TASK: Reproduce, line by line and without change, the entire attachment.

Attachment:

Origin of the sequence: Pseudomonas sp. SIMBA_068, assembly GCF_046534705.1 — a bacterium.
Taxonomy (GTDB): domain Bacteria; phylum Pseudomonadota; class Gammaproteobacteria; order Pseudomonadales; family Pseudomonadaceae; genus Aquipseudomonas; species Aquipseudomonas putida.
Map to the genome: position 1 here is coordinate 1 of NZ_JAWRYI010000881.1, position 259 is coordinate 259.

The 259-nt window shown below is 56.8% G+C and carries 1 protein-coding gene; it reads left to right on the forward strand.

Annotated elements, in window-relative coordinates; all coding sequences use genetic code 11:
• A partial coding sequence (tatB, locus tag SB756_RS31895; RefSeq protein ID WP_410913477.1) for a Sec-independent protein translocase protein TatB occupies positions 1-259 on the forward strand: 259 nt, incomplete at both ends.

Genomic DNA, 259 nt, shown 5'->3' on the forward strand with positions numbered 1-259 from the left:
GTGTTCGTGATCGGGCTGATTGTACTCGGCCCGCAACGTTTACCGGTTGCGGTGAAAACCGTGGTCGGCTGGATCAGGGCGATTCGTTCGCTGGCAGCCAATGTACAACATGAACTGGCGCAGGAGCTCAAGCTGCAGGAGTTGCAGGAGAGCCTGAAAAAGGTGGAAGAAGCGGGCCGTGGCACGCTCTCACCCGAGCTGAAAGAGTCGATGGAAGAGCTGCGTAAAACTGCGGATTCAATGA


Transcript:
Origin of the sequence: Pseudomonas sp. SIMBA_068, assembly GCF_046534705.1 — a bacterium.
Taxonomy (GTDB): domain Bacteria; phylum Pseudomonadota; class Gammaproteobacteria; order Pseudomonadales; family Pseudomonadaceae; genus Aquipseudomonas; species Aquipseudomonas putida.
Map to the genome: position 1 here is coordinate 1 of NZ_JAWRYI010000881.1, position 259 is coordinate 259.

The 259-nt window shown below is 56.8% G+C and carries 1 protein-coding gene; it reads left to right on the forward strand.

Annotated elements, in window-relative coordinates; all coding sequences use genetic code 11:
• A partial coding sequence (tatB, locus tag SB756_RS31895; RefSeq protein ID WP_410913477.1) for a Sec-independent protein translocase protein TatB occupies positions 1-259 on the forward strand: 259 nt, incomplete at both ends.

Genomic DNA, 259 nt, shown 5'->3' on the forward strand with positions numbered 1-259 from the left:
GTGTTCGTGATCGGGCTGATTGTACTCGGCCCGCAACGTTTACCGGTTGCGGTGAAAACCGTGGTCGGCTGGATCAGGGCGATTCGTTCGCTGGCAGCCAATGTACAACATGAACTGGCGCAGGAGCTCAAGCTGCAGGAGTTGCAGGAGAGCCTGAAAAAGGTGGAAGAAGCGGGCCGTGGCACGCTCTCACCCGAGCTGAAAGAGTCGATGGAAGAGCTGCGTAAAACTGCGGATTCAATGA